Even the central bank is said to join the institutions meeting their FX requirements at the Bazaar. There are photos of wheeled anchor chests that carry banknotes at the Bazaar. The Turkish presidency’s communications office has denied that the chests belong to the central bank.
Speculation suggests that local conglomerate Ahlatci Holding is carrying out the transactions at the Bazaar and that the banknotes enter the financial system via government-run banks. The banks eventually park the banknotes at the central bank and gas importer Botas accesses the money via the government-run banks.
“The spread between the central bank and the Bazaar is almost one lira. About 5%. Those who collect money with wheeled chests should definitely be earning something,” Ali Babacan, Erdogan’s ex-economy czar and present-day Deva Party chairman, said on April 25 during a televised interview.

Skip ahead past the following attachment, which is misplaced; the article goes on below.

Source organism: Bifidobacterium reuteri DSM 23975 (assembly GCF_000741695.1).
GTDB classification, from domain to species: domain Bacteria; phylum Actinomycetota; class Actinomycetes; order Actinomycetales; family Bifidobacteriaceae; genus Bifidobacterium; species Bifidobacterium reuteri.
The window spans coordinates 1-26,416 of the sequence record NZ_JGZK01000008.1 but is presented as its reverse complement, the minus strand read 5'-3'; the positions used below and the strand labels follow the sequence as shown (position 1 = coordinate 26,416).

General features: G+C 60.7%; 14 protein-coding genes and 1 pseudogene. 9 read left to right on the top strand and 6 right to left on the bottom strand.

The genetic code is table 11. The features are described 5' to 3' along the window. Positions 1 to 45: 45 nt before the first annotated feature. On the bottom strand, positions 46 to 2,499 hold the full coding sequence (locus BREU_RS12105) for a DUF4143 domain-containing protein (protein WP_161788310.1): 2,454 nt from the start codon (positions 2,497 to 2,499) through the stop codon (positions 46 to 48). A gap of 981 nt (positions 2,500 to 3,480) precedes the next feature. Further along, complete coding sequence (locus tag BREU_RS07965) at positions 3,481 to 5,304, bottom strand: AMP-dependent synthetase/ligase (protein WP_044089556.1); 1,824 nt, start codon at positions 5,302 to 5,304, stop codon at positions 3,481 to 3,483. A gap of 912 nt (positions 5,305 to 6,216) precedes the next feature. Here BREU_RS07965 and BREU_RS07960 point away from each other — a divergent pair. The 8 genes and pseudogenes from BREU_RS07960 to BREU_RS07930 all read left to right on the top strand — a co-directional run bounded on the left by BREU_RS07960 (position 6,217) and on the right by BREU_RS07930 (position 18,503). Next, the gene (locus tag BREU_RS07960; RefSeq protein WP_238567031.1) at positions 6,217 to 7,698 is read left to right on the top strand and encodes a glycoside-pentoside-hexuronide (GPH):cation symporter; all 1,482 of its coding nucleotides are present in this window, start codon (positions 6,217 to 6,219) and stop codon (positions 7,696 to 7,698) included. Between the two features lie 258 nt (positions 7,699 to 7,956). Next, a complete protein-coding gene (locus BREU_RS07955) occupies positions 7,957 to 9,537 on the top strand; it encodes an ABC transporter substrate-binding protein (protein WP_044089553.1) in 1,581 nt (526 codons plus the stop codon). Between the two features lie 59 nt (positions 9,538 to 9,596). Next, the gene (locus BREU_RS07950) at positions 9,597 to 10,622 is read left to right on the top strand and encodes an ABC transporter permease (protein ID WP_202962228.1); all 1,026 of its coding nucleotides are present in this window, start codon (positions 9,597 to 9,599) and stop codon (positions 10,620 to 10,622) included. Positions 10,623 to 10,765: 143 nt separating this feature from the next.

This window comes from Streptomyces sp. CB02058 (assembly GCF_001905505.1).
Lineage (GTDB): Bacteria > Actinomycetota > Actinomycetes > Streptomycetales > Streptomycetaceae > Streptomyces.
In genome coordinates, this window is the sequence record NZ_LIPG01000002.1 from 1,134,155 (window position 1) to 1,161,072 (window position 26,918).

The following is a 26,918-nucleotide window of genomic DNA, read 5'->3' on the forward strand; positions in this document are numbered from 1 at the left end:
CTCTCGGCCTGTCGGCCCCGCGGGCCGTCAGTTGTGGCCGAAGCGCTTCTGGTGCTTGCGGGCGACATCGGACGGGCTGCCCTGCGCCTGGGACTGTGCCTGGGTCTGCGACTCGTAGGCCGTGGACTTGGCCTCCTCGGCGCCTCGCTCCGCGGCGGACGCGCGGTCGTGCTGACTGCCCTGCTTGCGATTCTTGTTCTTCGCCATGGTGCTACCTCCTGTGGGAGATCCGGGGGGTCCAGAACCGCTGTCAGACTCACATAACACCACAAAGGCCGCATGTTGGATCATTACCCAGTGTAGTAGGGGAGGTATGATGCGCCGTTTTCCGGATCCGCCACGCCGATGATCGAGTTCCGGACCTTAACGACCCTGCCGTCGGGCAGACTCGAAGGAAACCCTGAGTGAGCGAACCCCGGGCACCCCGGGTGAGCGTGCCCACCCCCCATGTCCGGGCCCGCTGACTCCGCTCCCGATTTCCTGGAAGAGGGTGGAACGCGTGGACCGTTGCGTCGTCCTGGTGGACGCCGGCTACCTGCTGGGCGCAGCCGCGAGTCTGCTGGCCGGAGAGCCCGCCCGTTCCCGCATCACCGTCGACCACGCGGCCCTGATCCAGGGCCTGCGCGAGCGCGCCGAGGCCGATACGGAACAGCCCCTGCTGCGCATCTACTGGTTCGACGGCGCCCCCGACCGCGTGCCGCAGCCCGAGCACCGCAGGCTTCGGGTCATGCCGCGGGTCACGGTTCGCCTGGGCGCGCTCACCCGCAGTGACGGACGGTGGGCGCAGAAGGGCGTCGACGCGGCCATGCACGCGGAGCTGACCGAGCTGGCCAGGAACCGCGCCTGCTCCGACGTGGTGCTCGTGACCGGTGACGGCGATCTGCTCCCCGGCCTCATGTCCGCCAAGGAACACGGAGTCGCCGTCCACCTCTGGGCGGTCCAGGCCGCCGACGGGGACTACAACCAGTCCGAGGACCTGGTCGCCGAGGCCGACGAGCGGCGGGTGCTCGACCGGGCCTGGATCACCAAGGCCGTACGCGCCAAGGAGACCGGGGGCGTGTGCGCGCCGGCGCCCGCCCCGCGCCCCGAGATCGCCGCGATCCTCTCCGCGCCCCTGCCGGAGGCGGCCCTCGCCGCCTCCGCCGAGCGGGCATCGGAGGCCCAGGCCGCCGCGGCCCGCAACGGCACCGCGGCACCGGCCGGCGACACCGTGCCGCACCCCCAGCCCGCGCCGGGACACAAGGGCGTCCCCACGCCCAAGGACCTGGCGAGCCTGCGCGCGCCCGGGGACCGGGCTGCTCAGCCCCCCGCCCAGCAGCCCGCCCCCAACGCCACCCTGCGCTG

On April 26, Altug Ozaslan, a founder of Fortuna Capital, told Ekonomi that the Bazaar has also faced FX shortages in the last 15-20 days.
“In the past it was like this—even if you carried out a very large transaction, you would bring the money in your bag and they would give you one million dollars in 15 minutes. Anyway, you’d call them before you go. Today, across the last 15-20 days, they give a T+2 settlement day! Because the Bazaar cannot bring this sum together,” Ozaslan said.
If the USD/TRY remains stable, Turkey’s official inflation figure is set to decline to the 30-40%s across 2023.